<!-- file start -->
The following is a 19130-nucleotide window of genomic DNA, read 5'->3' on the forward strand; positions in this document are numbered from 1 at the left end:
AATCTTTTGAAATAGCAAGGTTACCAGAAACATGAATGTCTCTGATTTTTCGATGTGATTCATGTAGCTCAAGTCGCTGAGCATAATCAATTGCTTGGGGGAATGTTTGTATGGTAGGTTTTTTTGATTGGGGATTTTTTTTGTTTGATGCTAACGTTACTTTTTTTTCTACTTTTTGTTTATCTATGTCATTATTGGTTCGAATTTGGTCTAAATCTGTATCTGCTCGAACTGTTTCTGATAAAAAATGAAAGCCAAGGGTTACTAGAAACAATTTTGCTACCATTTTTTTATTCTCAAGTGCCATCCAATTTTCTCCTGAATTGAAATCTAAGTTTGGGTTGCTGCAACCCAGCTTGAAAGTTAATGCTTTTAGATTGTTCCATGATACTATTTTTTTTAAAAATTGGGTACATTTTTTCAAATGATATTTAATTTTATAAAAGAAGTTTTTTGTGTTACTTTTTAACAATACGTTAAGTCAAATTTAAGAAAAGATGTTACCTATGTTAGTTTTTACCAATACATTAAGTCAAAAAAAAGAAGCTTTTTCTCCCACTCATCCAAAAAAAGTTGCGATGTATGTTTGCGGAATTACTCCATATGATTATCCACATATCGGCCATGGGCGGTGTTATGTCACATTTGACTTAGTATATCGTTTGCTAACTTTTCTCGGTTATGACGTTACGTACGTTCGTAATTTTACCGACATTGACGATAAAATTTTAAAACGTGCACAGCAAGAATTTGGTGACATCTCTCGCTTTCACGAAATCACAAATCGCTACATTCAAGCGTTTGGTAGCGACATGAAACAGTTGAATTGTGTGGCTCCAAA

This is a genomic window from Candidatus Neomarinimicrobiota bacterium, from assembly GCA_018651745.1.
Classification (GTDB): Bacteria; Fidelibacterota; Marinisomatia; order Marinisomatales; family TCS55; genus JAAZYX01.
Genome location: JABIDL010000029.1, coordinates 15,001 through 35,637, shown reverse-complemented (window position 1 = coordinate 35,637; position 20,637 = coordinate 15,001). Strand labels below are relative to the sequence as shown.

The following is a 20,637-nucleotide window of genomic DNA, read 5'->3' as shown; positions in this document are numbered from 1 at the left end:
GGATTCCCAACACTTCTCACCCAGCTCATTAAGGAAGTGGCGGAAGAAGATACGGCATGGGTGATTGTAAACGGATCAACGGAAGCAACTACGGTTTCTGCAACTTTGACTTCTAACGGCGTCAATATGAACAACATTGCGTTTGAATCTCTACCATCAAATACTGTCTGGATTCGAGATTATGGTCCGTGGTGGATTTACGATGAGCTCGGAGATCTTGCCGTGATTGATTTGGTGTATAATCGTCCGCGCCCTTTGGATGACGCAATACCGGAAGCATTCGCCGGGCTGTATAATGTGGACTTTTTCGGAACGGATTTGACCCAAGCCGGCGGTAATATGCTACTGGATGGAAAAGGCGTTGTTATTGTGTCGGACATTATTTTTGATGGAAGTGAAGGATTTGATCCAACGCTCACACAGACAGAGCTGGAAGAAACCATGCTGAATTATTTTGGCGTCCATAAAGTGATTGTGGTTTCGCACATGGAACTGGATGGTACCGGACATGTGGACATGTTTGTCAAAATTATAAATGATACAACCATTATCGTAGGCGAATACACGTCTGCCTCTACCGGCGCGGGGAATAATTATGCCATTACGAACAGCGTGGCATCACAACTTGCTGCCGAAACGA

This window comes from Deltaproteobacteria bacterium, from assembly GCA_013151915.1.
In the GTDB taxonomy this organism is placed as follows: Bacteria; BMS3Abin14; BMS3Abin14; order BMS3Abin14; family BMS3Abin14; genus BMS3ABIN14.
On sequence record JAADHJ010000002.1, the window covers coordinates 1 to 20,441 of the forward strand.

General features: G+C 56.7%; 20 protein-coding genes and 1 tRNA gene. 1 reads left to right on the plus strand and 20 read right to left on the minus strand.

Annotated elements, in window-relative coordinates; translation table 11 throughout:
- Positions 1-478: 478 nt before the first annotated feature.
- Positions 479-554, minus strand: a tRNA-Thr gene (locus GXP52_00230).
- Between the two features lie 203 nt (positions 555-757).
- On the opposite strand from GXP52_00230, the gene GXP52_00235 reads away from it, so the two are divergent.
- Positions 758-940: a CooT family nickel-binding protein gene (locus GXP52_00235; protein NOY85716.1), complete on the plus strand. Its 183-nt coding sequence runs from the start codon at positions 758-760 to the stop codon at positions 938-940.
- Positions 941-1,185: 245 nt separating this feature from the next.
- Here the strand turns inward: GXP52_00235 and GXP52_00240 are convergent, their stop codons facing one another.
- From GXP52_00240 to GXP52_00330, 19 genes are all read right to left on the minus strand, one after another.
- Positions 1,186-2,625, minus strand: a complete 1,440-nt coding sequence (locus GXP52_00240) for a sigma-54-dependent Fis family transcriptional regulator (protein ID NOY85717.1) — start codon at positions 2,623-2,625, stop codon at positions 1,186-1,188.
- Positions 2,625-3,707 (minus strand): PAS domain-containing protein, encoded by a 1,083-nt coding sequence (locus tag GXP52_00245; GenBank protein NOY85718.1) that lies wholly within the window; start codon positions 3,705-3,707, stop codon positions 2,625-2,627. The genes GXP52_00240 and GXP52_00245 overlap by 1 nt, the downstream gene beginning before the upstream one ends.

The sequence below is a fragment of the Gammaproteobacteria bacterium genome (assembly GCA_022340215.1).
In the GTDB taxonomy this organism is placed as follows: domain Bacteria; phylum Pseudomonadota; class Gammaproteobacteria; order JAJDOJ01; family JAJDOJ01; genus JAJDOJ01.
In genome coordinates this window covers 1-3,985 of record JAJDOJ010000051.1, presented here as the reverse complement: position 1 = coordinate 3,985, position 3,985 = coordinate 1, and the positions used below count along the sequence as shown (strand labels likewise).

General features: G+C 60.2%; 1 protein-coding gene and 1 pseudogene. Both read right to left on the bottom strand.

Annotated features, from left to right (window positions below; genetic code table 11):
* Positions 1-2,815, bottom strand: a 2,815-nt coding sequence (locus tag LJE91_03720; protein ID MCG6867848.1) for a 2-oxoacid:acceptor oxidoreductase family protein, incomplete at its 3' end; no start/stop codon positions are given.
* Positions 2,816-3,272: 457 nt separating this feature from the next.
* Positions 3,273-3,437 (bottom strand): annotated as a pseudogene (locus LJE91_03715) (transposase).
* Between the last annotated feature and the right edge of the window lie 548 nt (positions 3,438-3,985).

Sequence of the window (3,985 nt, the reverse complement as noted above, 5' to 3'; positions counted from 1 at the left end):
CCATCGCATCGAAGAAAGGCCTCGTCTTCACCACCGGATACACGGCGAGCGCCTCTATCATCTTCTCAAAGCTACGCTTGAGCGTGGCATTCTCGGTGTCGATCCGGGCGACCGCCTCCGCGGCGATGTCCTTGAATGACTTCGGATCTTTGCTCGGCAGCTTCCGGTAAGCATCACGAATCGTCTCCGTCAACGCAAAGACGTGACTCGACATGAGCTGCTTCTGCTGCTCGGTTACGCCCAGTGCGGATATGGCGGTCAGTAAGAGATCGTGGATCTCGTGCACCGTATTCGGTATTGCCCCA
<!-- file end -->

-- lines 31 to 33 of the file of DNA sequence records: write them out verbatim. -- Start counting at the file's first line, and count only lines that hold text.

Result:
* Between the last annotated feature and the right edge of the window lie 548 nt (positions 3,438-3,985).

Sequence of the window (3,985 nt, the reverse complement as noted above, 5' to 3'; positions counted from 1 at the left end):
CCATCGCATCGAAGAAAGGCCTCGTCTTCACCACCGGATACACGGCGAGCGCCTCTATCATCTTCTCAAAGCTACGCTTGAGCGTGGCATTCTCGGTGTCGATCCGGGCGACCGCCTCCGCGGCGATGTCCTTGAATGACTTCGGATCTTTGCTCGGCAGCTTCCGGTAAGCATCACGAATCGTCTCCGTCAACGCAAAGACGTGACTCGACATGAGCTGCTTCTGCTGCTCGGTTACGCCCAGTGCGGATATGGCGGTCAGTAAGAGATCGTGGATCTCGTGCACCGTATTCGGTATTGCCCCA